Contemporary astronomy abounds in questions of a statistical nature. In addition to exploratory data analysis and simple heuristic (usually linear) modeling common in other fields, astronomers also often interpret data in terms of complicated non-linear models based on deterministic astrophysical processes. The phenomena studied must obey known behaviors of atomic and nuclear physics, gravitation and mechanics, thermodynamics and radiative processes, and so forth. `Modeling' data may thus involves both the selection of a model family based on an astrophysical understanding of the conditions under study, and a statistical effort to find parameters for the specified model. A wide variety of issues thus arise:

Does an observed group of stars (or galaxies or molecular clouds or -ray sources) constitute a typical and unbiased sample of the vast underlying population of similar objects?

When and how should we divide/classify these objects into 2, 3 or more subclasses?

What is the intrinsic physical relationship between two or more properties of a class of objects, especially when confounding variables or observational selection effects are present?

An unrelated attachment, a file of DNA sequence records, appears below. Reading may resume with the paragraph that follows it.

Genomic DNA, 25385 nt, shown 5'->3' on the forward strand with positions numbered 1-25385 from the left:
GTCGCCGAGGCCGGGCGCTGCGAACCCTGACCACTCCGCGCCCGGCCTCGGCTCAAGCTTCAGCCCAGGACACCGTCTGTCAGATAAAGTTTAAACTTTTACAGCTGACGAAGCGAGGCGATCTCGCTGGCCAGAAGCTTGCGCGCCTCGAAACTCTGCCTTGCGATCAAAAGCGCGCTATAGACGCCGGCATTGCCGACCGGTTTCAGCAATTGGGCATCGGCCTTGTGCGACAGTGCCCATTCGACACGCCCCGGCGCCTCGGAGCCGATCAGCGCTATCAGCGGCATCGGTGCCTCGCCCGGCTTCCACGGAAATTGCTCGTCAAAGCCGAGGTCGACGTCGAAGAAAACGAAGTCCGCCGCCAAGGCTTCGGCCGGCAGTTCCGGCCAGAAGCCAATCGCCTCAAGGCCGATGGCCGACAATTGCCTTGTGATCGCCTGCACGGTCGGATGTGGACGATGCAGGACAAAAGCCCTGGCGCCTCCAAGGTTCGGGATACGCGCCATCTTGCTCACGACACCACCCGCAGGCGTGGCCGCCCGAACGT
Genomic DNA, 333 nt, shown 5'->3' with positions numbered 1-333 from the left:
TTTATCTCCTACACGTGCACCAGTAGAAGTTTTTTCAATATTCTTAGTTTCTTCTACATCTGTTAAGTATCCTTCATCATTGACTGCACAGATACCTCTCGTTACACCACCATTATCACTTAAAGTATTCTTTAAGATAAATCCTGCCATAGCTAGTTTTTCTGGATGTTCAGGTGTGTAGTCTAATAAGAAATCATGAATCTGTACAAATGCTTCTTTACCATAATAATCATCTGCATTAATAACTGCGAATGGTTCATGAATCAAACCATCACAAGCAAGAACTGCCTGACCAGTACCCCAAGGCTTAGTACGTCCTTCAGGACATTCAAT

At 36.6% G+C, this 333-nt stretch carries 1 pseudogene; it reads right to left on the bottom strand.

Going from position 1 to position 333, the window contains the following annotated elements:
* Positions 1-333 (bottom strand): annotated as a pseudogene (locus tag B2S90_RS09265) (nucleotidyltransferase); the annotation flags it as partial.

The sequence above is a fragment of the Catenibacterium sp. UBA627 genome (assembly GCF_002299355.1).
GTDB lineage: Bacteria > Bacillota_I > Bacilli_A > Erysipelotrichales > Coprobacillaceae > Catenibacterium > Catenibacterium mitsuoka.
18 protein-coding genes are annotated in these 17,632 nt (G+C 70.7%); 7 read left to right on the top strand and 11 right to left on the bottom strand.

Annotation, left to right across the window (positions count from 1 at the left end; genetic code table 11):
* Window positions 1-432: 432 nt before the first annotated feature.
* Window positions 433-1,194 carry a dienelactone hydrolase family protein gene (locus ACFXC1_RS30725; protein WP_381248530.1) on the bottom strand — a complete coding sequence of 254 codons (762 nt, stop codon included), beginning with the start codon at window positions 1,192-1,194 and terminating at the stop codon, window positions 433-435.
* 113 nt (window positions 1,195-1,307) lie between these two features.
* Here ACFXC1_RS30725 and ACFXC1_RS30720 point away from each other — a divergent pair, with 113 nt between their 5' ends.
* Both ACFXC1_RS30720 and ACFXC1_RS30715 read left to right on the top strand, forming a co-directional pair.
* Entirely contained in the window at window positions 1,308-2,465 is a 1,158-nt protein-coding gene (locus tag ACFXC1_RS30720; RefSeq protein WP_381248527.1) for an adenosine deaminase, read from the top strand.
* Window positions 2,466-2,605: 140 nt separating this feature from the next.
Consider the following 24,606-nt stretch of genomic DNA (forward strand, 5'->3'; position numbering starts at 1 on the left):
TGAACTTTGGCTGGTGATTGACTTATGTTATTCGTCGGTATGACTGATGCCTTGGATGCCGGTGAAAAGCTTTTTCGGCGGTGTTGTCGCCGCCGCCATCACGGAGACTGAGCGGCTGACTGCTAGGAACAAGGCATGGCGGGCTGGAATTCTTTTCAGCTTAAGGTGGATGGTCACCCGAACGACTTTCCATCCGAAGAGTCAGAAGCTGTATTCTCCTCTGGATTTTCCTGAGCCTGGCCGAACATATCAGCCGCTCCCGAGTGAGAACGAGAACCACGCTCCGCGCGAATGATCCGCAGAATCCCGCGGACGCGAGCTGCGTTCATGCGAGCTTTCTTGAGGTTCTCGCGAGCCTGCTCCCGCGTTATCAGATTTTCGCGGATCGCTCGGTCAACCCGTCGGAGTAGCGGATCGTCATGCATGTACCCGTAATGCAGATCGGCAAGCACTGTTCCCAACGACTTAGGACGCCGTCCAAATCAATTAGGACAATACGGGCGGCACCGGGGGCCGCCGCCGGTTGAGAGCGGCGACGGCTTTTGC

How do we answer such questions in the presence of observations with measurements errors and flux limits?

When is a blip in a spectrum (or image or time series) a real signal rather than a random event from Gaussian (or often Poissonian) noise or confounding variables?

How do we interpret the vast range of temporally variable objects: periodic signals from rotating stars or orbiting extrasolar planets, stochastic signals from accreting neutron stars or black holes, explosive signals from magnetic reconnection flares or -ray bursts?

How do we model the points in 2, 3, ..., 6-dimensional points representing photons in an image, galaxies in the Universe, Galactic stars in phase space?

How do we quantify continuous structures seen in the sky such as the cosmic microwave background, the interstellar and intergalactic gaseous media?

How do we fit astronomical spectra to highly non-linear astrophysical models based on atomic physics and radiative processes, including confidence limits on the best-fit parameters?

From a superficial examination of the astronomical
literature ^{(2)}, we can show
that such questions are very common today. Of
15, 000
refereed papers published annually, 1% have "statistics" or
"statistical" in their title, 5% have "statistics" in their
abstract, 10% treat time-variable objects, 5 - 10% (est.)
present or analyze multivariate datasets, and 5 - 10% (est.) fit
parametric models. Accounting for overlaps, we roughly estimate
that around
3, 000 distinct studies
each year require
non-trivial statistical methodologies. Roughly 10% of these are
principally involved with statistical methods; indeed, some of
these purport to develop new methods or improve on established ones.

^{2} Such bibliometric measures are easily
accomplished as the entire astronomical research literature is
on-line (in full text at subscribing institutions) through the
NASA-supported *Astrophysics Data System*,
http://adsabs.harvard.edu/abstract_service.html.
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